Too much stress causes everything from physical illness and increased health care costs to resistance to change and high turnover, negatively affecting your bottom line. Too little stress can be just as damaging.

Everybody has it. Stress doesn't happen to only those who are weaker. According to 2006 surveys from ComPsyche and the Anxiety Disorder Association of America (ADAA), employees cite their top work stressors:
• Deadlines, 55%
• Management, 50%
• Workload, 46%
• People issues, 28%
• Juggling work/personal lives, 20%
• Lack of job security, 6%

The ADAA’s 2006 Stress and Anxiety Disorders Survey found the most common ways employees react to stress:
• Caffeine, 31%
• Exercise, 25%
• OTC medications, 23%
• Alcohol, 20%
• Smoking, 27%
• Eat (46% of women, 27% of men)
• Talk to family/friends (44%, 21%)
• Sex (19% for men, 10% for women)
• Illegal drugs (12% for men, 2% for women)

Fewer than 40% of employees whose stress interferes with their work have spoken to their employer about it mainly because they fear:
• It would be perceived as lack of interest or unwillingness to do something
• Being labeled “weak”
• It would affect promotion opportunities
• Being laughed at or not taken seriously
Of those who did mention their stress, 40% were offered some type of help, usually a mental health referral or a stress management class. Both of these can be helpful but only to those who speak up.

Since an estimated 40% of turnover is due to stress it’s in your best interest to determine what your employees perceive to be their main stressors before jumping in with a plan. Employee surveys, exit interviews and having them write about what bothers them the most at work (probably mostly about situations over which they have little or no control) can help you more accurately identify their major stressors.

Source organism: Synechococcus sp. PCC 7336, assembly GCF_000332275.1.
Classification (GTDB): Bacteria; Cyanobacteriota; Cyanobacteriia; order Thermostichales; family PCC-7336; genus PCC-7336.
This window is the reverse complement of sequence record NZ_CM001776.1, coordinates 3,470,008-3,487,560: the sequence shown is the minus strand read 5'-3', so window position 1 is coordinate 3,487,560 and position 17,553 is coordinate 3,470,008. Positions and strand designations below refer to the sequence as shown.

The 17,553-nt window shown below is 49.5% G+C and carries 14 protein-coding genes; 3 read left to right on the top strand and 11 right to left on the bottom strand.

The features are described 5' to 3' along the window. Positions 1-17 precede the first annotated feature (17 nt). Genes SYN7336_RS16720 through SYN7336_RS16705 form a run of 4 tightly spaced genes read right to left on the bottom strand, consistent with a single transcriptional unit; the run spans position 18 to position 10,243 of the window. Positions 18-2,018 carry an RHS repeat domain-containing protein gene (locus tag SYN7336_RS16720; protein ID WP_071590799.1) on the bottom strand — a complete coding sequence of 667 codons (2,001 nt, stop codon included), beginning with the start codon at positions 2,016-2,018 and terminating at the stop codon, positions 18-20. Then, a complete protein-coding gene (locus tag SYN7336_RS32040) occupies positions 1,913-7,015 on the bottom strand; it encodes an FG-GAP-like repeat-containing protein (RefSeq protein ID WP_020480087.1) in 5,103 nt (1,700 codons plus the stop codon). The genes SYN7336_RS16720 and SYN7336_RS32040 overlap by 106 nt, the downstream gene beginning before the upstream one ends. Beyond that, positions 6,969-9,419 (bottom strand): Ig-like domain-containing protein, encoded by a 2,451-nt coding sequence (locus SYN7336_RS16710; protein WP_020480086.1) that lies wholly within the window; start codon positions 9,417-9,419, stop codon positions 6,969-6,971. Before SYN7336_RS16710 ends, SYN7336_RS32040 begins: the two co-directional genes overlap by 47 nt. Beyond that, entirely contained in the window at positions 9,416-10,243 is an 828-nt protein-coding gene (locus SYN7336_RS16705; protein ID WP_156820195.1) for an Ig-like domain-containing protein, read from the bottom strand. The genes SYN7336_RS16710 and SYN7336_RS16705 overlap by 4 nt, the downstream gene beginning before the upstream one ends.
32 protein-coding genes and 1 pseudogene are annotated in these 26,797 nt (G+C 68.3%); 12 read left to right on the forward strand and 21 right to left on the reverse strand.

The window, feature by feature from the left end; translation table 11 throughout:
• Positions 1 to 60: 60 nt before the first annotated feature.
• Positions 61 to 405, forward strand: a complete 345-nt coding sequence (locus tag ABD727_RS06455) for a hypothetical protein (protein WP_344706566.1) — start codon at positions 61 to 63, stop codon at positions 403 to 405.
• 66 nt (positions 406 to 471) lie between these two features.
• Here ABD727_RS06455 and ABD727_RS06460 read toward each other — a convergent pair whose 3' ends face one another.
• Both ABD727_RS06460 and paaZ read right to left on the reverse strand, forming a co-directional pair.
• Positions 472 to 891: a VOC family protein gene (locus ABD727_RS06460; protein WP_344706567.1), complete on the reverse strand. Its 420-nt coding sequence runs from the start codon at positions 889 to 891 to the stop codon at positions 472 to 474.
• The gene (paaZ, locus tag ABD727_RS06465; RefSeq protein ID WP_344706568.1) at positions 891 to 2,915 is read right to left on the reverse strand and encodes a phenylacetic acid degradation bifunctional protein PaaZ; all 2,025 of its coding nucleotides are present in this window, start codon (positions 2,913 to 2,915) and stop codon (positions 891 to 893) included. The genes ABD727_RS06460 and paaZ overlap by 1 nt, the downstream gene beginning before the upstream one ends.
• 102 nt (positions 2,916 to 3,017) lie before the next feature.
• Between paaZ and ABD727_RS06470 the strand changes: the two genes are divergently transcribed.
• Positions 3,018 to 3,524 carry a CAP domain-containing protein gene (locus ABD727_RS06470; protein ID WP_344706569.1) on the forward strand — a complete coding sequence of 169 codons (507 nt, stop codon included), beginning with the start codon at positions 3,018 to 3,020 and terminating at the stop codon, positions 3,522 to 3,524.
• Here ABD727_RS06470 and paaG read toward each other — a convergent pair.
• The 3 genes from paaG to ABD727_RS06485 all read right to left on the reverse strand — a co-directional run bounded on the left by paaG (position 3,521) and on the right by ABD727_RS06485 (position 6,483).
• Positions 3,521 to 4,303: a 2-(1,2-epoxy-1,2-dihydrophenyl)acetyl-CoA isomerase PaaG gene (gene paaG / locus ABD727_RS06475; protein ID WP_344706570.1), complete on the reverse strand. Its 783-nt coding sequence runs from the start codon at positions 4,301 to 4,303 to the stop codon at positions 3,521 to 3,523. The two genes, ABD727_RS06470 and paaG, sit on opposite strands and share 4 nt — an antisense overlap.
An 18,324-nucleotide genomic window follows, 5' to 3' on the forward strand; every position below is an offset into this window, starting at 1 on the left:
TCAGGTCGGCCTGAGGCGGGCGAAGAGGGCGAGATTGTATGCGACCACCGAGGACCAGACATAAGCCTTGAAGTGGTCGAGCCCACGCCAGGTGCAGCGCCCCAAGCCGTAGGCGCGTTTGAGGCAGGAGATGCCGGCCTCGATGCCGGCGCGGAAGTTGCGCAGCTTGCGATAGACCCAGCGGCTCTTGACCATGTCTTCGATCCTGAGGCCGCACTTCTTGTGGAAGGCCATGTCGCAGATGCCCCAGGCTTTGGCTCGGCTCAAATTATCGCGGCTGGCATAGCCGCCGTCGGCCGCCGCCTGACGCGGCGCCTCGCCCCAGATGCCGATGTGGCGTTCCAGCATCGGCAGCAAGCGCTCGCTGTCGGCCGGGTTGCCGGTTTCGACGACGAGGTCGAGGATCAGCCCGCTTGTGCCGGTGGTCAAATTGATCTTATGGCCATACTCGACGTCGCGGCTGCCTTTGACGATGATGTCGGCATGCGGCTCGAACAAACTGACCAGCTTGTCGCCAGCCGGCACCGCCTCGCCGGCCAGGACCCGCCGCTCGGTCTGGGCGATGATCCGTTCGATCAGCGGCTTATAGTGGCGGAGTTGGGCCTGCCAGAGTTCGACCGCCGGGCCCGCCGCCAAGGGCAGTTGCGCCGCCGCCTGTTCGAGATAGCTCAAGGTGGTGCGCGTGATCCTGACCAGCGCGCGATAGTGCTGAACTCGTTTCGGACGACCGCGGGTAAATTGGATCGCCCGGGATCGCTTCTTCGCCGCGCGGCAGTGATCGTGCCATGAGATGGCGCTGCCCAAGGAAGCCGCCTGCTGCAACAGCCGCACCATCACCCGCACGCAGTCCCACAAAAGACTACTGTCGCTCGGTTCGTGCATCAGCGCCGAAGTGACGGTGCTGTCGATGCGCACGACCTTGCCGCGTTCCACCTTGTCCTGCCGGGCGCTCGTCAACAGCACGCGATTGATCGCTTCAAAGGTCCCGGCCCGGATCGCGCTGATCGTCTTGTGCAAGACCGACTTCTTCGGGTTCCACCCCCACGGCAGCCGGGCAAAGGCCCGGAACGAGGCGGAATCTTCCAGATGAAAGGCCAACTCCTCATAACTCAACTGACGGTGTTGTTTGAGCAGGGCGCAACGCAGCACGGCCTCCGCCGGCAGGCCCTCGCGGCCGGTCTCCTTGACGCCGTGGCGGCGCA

Once identified, then put the requisite amount of energy into the goal of preventing or decreasing future stress. Your options range from an occasional brownbag lunch series (but don’t expect much benefit) to individualized plans to help them relax, improve their diet, coping, etc.

Also, educate yourself on what your competitors are doing to help their employees. Some provide concierge services to reduce employee stress while others pay for on-site yoga classes.

One of the most important things to do for all employees, over-stressed or not, is to give them more control over their biggest work frustrations. For example, an employee who’s very distracted by a coworker’s habits (including cracking gum and talking to himself) requested and received the right to work in a different part of the building when necessary.

Next week I’ll share other ideas that organizations are finding successful in reducing workplace stress.

Jacquelyn Ferguson, M. S., of InterAction Associates, is a trainer and a Stress Coach. E-mail her at www.jackieferguson.com or call 239-693-8111 for information about her workshops on this and other topics or to invite her to speak to your organization.
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Tuesday, December 05, 2006

Workplace stress can hurt an organization’s bottom line
Stress for Success
December 5, 2006

As an employer, whatever decreases staff turnover would positively affect your bottom line, right? Well, consider this:
• 40% of all job turnover is due to stress!

This is huge, especially when you consider the looming employee shortage due to millions of Baby Boomers retiring and so many fewer Gen Xers to take their place.